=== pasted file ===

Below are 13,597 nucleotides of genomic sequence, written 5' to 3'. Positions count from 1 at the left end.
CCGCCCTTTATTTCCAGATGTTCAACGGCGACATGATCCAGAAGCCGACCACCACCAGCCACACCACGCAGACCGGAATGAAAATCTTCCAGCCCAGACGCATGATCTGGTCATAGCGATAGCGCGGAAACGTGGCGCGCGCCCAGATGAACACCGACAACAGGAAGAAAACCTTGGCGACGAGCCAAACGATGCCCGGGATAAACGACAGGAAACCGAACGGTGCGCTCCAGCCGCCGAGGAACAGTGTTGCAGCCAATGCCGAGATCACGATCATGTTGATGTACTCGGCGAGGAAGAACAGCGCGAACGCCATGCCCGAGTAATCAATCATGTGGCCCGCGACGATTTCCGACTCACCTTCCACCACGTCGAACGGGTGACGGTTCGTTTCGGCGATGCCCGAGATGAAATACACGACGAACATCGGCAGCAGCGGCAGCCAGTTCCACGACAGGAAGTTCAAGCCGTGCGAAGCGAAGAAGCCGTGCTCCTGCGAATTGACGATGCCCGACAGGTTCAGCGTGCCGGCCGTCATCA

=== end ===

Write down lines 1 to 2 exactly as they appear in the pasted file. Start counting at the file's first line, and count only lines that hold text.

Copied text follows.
Below are 13,597 nucleotides of genomic sequence, written 5' to 3'. Positions count from 1 at the left end.
CCGCCCTTTATTTCCAGATGTTCAACGGCGACATGATCCAGAAGCCGACCACCACCAGCCACACCACGCAGACCGGAATGAAAATCTTCCAGCCCAGACGCATGATCTGGTCATAGCGATAGCGCGGAAACGTGGCGCGCGCCCAGATGAACACCGACAACAGGAAGAAAACCTTGGCGACGAGCCAAACGATGCCCGGGATAAACGACAGGAAACCGAACGGTGCGCTCCAGCCGCCGAGGAACAGTGTTGCAGCCAATGCCGAGATCACGATCATGTTGATGTACTCGGCGAGGAAGAACAGCGCGAACGCCATGCCCGAGTAATCAATCATGTGGCCCGCGACGATTTCCGACTCACCTTCCACCACGTCGAACGGGTGACGGTTCGTTTCGGCGATGCCCGAGATGAAATACACGACGAACATCGGCAGCAGCGGCAGCCAGTTCCACGACAGGAAGTTCAAGCCGTGCGAAGCGAAGAAGCCGTGCTCCTGCGAATTGACGATGCCCGACAGGTTCAGCGTGCCGGCCGTCATCA